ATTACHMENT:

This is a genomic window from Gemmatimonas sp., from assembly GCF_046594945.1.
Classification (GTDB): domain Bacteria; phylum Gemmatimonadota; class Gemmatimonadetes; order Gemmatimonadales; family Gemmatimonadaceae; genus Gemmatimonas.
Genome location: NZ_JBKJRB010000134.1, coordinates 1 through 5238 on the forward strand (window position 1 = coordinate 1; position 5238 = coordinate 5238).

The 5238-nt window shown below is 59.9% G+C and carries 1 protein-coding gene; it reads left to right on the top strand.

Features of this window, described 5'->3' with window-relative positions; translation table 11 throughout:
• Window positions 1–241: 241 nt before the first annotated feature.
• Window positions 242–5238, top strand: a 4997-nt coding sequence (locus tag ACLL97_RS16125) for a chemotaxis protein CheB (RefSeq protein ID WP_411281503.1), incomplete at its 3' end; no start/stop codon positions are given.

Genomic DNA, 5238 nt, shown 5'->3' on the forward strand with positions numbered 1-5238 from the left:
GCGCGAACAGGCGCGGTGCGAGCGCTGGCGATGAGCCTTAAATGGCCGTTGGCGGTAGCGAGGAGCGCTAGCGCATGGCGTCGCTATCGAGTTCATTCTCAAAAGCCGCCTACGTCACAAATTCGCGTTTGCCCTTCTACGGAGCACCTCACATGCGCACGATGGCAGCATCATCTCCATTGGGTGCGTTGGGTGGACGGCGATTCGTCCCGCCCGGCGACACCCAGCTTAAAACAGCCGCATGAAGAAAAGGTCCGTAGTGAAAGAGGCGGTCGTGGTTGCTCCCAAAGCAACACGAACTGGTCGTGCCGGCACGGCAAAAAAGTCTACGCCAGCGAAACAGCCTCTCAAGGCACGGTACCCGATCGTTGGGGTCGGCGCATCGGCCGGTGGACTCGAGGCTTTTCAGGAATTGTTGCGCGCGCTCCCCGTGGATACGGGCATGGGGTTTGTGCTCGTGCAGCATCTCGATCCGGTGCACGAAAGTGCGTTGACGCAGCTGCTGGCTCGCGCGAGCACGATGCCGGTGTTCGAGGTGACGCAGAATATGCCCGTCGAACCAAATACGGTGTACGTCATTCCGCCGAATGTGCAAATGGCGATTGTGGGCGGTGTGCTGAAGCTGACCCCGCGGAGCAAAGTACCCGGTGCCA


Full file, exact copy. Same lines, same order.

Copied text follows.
This is a genomic window from Gemmatimonas sp., from assembly GCF_046594945.1.
Classification (GTDB): domain Bacteria; phylum Gemmatimonadota; class Gemmatimonadetes; order Gemmatimonadales; family Gemmatimonadaceae; genus Gemmatimonas.
Genome location: NZ_JBKJRB010000134.1, coordinates 1 through 5238 on the forward strand (window position 1 = coordinate 1; position 5238 = coordinate 5238).

The 5238-nt window shown below is 59.9% G+C and carries 1 protein-coding gene; it reads left to right on the top strand.

Features of this window, described 5'->3' with window-relative positions; translation table 11 throughout:
• Window positions 1–241: 241 nt before the first annotated feature.
• Window positions 242–5238, top strand: a 4997-nt coding sequence (locus tag ACLL97_RS16125) for a chemotaxis protein CheB (RefSeq protein ID WP_411281503.1), incomplete at its 3' end; no start/stop codon positions are given.

Genomic DNA, 5238 nt, shown 5'->3' on the forward strand with positions numbered 1-5238 from the left:
GCGCGAACAGGCGCGGTGCGAGCGCTGGCGATGAGCCTTAAATGGCCGTTGGCGGTAGCGAGGAGCGCTAGCGCATGGCGTCGCTATCGAGTTCATTCTCAAAAGCCGCCTACGTCACAAATTCGCGTTTGCCCTTCTACGGAGCACCTCACATGCGCACGATGGCAGCATCATCTCCATTGGGTGCGTTGGGTGGACGGCGATTCGTCCCGCCCGGCGACACCCAGCTTAAAACAGCCGCATGAAGAAAAGGTCCGTAGTGAAAGAGGCGGTCGTGGTTGCTCCCAAAGCAACACGAACTGGTCGTGCCGGCACGGCAAAAAAGTCTACGCCAGCGAAACAGCCTCTCAAGGCACGGTACCCGATCGTTGGGGTCGGCGCATCGGCCGGTGGACTCGAGGCTTTTCAGGAATTGTTGCGCGCGCTCCCCGTGGATACGGGCATGGGGTTTGTGCTCGTGCAGCATCTCGATCCGGTGCACGAAAGTGCGTTGACGCAGCTGCTGGCTCGCGCGAGCACGATGCCGGTGTTCGAGGTGACGCAGAATATGCCCGTCGAACCAAATACGGTGTACGTCATTCCGCCGAATGTGCAAATGGCGATTGTGGGCGGTGTGCTGAAGCTGACCCCGCGGAGCAAAGTACCCGGTGCCA